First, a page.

In the Middle Ages, local merchants united in special brotherhoods to defend their interests and rights. Riga merchants united in the St. Mary or the Great Guild, which since 1354, together with the Riga City Council, was the main organization in the city. All decisions concerning Riga's trade (not only with the Hanseatic League) and the development of the city were made in the Münster Room of the Great Guild. Therefore, it can rightly be called the most important room in the Middle Ages (and not only) in Riga. Even after the Hanseatic League, the Great Guild did not lose its economic and political influence in city life.

The present-day Great Guild building is a capital reconstruction of an old building made in the middle of the 19th century, according to a project by architect H. Schell. The chosen Neo-Gothic style of the Tudors was not accidental, as the building was restored by the city's wealthiest Baltic Germans and guild members in the way they imagined a significant and historic medieval building would look like. During the reconstruction of the building, only two rooms were preserved in their original appearance - the Münster room and the Bridal room.



In the Middle Ages, just like local merchants, artisans also united in brotherhoods to defend their interests and rights. For local craftsmen of Riga, it was the St. John’s or Small Guild, which since 1352 became the most important organization of craftsmen in Riga. Together with the Grand Guild, this organization of craftsmen also played an important role in the economic and political life of Riga. Such organizations in Hanseatic cities, presumably also in Riga, were involved in trade, producing various household and luxury items for export. The so-called Hanseatic tableware, or tableware typical of northern German cities, were widespread throughout the Hanseatic economic and cultural space. Riga was no exception, as evidenced by the objects obtained in archeological excavations.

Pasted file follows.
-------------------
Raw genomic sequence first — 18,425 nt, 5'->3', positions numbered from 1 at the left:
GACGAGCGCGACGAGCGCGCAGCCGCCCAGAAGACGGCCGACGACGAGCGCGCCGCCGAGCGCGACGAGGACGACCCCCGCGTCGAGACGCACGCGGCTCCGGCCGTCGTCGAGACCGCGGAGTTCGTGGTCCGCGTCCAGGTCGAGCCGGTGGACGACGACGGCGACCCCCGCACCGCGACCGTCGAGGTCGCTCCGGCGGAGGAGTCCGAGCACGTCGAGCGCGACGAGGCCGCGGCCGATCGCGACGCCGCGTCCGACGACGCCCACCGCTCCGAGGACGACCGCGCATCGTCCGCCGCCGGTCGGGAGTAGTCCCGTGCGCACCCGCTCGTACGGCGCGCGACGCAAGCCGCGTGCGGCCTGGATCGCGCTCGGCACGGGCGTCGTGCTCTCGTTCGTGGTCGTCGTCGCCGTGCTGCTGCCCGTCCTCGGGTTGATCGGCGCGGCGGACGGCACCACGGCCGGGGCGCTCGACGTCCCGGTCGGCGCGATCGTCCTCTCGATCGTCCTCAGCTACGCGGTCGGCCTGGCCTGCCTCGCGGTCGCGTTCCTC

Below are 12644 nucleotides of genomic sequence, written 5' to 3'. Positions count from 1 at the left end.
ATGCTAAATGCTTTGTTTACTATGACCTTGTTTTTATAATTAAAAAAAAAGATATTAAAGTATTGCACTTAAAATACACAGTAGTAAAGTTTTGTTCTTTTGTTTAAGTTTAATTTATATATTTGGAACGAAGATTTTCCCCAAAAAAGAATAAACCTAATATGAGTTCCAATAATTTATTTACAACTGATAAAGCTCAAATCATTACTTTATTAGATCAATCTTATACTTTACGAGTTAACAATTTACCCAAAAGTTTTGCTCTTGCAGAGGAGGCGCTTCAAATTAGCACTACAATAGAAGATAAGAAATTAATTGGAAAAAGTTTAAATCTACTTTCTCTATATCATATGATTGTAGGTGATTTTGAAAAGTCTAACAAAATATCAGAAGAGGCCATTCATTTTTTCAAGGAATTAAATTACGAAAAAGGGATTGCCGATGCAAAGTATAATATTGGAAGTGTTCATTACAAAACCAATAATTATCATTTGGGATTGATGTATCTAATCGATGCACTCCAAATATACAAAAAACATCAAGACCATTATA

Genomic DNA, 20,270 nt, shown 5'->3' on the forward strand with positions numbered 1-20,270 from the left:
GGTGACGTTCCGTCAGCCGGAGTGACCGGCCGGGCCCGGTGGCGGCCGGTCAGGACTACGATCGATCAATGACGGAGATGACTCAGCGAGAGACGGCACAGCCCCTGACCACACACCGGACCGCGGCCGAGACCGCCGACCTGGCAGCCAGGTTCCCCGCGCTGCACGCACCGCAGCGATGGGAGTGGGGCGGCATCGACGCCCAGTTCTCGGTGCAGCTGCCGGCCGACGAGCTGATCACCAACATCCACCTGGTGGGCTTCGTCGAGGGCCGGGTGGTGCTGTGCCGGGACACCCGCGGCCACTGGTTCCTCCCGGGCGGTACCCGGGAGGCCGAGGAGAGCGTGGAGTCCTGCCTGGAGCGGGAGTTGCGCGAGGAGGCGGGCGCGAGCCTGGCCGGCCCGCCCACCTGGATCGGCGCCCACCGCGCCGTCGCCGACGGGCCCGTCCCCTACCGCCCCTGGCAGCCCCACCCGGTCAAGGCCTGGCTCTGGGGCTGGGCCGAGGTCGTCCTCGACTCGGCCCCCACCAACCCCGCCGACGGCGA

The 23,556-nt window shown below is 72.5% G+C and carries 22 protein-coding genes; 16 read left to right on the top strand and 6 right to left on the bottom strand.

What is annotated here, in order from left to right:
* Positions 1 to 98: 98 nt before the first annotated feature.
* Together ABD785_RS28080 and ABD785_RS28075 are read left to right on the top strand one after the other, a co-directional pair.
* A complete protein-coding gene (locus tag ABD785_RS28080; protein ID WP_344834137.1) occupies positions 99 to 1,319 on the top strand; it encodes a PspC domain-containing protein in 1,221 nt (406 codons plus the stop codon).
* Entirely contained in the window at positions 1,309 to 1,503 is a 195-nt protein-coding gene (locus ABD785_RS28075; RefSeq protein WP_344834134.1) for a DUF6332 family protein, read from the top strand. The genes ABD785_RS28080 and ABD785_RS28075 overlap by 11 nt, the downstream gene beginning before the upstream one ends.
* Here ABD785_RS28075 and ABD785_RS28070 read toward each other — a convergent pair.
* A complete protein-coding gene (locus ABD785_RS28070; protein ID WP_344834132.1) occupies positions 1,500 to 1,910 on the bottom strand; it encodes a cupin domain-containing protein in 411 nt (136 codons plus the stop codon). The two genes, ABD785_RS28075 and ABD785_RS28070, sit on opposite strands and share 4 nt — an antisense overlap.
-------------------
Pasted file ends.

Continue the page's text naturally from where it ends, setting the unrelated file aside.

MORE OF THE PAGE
The current Small Guild building was built in the 1860s according to the design of architect J. D. Felsko, following the example of the reconstruction of the Great Guild.



Wine in northern Europe was an exclusive and expensive commodity. It was imported to Riga from modern Rhineland, France, Italy, etc. The mayors served wine at feasts, marking important events and decisions.

In medieval times, cities and towns used to own wine cellars, where the purchased wine was stored. The Riga City Council was no exception, and it is known that it has owned such a cellar since at least 1293, but at the intersection of Tirgoņu and Krāmu streets a wine cellar was located at least from 1334 until the beginning of the 17th century when the town hall sold the basement and the building to a resident of Riga.

In the 19th century, a new building was built above the former wine cellar, but before World War II the wine cellar was used as a firewood store. During the war, this building was destroyed and the basement was filled up but was excavated in the 1960s during archaeological work.

Today, the thematic medieval restaurant Rozengrāls is located on the site of the Riga City Hall’s old wine cellar.